Discover Primary Science and Maths

Measuring Rainfall

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Calculating rainfall at weekends

Most schools leave their rain gauge out on a Friday afternoon and take a measurement on Monday morning. This measurement is the total rainfall for the weekend. It is important to enter this measurement on your wall chart on Monday so it is included when calculating your weekly rainfall.

As an exercise in class you can also work out an average rainfall for each wet day over the weekend. For example, if it only rained on Friday and Sunday, divide the amount of rainfall you measure on Monday morning by two to calculate an average. If it rained on all three days divide the amount of rainfall you measure on Monday morning by three to calculate an average.

Measuring rainfall is one of the most important jobs in Meteorology (the science of the weather). Every day, tens of thousands of weather observers all over the world go to their rain gauges and empty their collection containers into a graduated cylinder to measure how much rain has fallen - just like you can do for this year's Greenwave experiment.


N.B. For this experiment to be of scientific vaue, you must use the following equipment:

  • 2 litre empty bottle (will become your funnel)
  • 10ml plastic syringe (available from your local chemist) OR 100ml graduated cylinder
  • Metre stick
  • Thread
  • Container to collect the rain (i.e.


  • Measure 34cm of thread on your metre stick
  • Place the 34cm of thread around the 2lt bottle, cut the top of the bottle at this point, this part will now become your funnel. The funnel should look something like that shown here.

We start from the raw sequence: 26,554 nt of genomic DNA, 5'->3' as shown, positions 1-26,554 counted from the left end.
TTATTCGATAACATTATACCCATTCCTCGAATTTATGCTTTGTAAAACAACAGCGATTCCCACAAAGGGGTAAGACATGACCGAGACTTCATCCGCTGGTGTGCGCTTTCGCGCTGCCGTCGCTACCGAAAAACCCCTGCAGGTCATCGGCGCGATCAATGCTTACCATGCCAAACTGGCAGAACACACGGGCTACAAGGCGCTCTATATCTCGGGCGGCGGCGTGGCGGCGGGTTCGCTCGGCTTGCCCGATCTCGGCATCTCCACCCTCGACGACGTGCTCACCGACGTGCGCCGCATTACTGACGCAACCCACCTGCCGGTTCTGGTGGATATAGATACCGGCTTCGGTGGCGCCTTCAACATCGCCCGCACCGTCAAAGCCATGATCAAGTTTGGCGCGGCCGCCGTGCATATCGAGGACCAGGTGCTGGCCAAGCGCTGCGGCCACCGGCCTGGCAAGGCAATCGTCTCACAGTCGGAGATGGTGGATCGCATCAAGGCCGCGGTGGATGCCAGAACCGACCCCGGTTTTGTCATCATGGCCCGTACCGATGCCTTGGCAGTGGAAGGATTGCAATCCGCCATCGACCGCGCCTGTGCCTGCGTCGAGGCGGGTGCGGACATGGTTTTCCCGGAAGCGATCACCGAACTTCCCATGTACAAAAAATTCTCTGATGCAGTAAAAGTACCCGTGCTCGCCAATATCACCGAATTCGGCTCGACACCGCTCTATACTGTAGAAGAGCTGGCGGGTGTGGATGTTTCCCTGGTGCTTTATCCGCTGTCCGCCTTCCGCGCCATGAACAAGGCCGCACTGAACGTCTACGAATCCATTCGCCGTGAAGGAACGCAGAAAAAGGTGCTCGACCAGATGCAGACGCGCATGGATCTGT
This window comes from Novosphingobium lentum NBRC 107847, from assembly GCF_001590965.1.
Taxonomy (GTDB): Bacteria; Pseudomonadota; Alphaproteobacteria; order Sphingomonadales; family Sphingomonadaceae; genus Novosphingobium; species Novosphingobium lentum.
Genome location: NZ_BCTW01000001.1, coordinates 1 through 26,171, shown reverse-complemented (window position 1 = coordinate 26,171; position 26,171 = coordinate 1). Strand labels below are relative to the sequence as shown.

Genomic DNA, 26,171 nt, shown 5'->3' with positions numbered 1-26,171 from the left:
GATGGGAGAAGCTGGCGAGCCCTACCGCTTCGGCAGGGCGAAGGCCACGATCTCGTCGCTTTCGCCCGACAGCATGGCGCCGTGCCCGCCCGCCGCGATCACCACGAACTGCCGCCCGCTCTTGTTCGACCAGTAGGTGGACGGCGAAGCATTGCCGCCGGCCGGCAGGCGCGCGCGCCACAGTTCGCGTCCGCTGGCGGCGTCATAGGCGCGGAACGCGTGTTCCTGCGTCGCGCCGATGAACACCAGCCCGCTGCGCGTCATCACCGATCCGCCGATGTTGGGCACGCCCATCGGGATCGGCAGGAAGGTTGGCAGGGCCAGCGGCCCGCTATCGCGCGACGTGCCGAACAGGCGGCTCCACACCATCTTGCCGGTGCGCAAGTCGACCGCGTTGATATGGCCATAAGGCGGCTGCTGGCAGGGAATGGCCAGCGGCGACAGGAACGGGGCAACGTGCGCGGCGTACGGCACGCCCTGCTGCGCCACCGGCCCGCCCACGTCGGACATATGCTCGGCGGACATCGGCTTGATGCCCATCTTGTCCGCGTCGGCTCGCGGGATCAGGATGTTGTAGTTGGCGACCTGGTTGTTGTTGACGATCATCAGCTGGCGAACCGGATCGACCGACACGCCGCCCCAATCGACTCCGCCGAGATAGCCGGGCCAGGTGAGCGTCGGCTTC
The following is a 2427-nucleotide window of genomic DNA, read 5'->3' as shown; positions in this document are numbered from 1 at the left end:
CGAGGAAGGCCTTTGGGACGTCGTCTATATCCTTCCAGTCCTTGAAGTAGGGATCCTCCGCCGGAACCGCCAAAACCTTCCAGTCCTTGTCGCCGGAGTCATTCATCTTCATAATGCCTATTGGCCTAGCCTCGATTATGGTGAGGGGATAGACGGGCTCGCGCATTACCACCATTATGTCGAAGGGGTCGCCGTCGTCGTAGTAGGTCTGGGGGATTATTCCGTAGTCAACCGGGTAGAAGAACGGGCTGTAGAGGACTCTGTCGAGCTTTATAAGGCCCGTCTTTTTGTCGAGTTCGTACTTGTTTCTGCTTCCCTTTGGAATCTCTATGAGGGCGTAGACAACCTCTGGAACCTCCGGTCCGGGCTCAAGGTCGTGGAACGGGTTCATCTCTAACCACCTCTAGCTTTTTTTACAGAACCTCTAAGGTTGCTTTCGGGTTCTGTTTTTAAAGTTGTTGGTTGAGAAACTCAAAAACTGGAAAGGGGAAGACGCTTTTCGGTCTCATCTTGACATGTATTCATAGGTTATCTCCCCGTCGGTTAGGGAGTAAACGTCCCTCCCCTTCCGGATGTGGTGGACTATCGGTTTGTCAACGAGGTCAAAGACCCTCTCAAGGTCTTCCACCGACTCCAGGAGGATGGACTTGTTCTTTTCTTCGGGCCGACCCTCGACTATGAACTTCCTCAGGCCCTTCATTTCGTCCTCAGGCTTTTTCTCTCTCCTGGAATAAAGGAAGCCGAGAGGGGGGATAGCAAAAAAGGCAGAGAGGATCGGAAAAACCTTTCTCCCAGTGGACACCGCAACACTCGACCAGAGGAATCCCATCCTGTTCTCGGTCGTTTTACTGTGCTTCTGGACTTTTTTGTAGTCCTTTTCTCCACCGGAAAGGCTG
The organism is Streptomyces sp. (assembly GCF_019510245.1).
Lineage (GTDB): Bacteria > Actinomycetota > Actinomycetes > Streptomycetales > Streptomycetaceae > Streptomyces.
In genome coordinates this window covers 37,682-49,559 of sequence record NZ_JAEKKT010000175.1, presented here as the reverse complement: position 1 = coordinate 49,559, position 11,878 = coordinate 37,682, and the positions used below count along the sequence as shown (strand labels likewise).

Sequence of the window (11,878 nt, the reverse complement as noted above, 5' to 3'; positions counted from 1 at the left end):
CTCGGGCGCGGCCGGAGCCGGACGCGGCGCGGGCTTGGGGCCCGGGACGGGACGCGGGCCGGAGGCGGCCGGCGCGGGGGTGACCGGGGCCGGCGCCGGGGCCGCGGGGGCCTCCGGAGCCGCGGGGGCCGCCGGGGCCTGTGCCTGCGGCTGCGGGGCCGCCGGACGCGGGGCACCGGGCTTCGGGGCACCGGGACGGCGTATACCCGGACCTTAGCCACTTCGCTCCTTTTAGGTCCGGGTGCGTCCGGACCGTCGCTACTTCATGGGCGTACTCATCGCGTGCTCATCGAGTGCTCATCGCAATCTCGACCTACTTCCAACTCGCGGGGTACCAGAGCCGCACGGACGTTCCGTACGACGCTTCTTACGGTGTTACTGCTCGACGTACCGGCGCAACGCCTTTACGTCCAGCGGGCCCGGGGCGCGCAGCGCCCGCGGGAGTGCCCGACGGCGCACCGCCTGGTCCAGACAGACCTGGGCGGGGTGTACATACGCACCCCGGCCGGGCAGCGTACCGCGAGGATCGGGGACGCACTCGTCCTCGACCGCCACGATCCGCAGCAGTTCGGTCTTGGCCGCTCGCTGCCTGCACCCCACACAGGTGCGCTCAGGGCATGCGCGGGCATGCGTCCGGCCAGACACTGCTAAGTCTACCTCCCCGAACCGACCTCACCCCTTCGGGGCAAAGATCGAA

• Place the funnel into your collecting container and set it up outside in a place where it won't tip over, and where it is not overshadowed. Ideally it should be more than 5 metres from the nearest building / tree or structure. Make sure it is positioned where it cannot be knocked over accidentally by dogs or cats (or children). If you like, place the container in a plastic bucket and pack sand/mud around it.
  • At 9.30am every day, use the plastic syringe or graduated cylinder to measure the amount of rain that has collected in the container. When you are finished measuring, you can throw out the water so that the container is empty and ready to collect rain over the next 24 hours!
  • For the purpose of comparison, you will need to convert this to millimetres by dividing the figure by 9.2. Please round the result to two decimal places. Log your daily readings on your wall chart to see how the rain changes from day to day, and at the end of each week calculate and fill in the total rainfall for the week.